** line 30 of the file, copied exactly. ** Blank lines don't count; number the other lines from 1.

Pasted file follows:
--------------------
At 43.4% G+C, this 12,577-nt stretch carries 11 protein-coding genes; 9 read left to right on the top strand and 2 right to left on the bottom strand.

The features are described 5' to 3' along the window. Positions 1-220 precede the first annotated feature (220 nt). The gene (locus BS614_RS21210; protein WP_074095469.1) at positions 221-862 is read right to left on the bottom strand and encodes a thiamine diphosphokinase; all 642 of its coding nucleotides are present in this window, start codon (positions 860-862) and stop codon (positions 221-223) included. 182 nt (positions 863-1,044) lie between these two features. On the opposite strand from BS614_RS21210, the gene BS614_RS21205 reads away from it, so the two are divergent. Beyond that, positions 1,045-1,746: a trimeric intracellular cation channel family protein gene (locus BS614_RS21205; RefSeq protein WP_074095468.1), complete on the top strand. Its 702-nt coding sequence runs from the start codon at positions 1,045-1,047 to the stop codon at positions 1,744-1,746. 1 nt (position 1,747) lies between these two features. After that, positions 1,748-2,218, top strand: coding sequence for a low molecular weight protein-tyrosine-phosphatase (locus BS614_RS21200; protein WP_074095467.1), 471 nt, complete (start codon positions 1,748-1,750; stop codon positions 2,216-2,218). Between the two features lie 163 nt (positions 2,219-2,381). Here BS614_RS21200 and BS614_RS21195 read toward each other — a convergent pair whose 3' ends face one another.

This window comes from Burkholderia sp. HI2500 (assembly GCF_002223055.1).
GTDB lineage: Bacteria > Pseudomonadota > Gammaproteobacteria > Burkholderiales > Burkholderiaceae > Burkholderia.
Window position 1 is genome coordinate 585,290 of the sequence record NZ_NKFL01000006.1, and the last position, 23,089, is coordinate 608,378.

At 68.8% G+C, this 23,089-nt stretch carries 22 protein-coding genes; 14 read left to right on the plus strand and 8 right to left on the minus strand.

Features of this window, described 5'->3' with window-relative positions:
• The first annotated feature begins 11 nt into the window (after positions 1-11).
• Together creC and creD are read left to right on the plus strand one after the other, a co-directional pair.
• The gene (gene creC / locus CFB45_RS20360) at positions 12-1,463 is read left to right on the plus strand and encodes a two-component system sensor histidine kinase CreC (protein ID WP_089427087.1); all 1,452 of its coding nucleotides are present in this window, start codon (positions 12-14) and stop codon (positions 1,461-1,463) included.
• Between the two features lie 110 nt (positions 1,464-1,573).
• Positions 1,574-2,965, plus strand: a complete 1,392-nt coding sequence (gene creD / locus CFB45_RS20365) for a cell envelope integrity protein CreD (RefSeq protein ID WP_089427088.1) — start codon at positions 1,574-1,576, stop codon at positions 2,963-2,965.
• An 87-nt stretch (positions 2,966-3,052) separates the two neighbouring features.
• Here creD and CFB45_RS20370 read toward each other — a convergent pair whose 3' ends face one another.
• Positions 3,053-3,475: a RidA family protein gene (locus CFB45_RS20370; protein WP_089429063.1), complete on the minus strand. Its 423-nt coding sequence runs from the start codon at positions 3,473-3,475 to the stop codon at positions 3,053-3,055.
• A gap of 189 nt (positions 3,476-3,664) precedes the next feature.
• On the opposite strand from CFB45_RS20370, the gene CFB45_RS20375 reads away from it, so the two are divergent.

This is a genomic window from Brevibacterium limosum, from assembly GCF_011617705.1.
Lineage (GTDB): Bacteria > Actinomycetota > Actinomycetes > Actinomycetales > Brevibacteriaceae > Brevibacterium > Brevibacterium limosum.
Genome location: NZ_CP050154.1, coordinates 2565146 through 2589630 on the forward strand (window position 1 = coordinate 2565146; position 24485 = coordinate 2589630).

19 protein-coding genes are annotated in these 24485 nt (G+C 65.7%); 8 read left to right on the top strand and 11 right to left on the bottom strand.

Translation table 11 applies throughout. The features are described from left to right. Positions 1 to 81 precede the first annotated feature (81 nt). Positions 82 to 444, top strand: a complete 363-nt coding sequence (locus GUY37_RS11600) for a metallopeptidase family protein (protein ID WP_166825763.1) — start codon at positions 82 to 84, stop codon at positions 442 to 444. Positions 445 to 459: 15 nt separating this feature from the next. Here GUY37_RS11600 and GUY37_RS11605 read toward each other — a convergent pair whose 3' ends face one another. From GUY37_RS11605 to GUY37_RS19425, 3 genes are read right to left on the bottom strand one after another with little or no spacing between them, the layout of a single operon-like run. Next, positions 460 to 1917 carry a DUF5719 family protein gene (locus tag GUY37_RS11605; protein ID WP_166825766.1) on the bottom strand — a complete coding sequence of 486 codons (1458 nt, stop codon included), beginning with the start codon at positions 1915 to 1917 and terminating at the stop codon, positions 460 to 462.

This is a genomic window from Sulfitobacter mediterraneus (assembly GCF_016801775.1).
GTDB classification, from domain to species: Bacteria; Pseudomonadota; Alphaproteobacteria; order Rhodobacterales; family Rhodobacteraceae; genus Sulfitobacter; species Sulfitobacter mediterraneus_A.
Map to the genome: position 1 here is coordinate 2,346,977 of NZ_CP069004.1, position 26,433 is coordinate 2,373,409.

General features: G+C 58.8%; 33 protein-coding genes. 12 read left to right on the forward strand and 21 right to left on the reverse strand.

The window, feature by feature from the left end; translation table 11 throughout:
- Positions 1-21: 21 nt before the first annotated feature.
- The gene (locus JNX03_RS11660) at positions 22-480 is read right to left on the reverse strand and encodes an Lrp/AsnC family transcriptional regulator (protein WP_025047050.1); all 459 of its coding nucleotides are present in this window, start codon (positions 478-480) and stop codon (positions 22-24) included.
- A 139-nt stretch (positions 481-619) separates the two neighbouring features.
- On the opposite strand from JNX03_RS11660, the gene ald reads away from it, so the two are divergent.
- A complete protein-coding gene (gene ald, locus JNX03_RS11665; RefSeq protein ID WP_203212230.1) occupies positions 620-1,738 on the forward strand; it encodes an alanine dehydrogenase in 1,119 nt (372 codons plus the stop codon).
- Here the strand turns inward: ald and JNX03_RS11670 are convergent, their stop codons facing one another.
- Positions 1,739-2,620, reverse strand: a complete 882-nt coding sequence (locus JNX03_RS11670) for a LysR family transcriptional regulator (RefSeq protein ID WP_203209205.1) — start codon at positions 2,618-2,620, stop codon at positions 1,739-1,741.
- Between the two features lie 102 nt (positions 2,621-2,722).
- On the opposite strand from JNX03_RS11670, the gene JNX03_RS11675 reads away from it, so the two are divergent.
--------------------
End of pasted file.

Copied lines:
- A 139-nt stretch (positions 481-619) separates the two neighbouring features.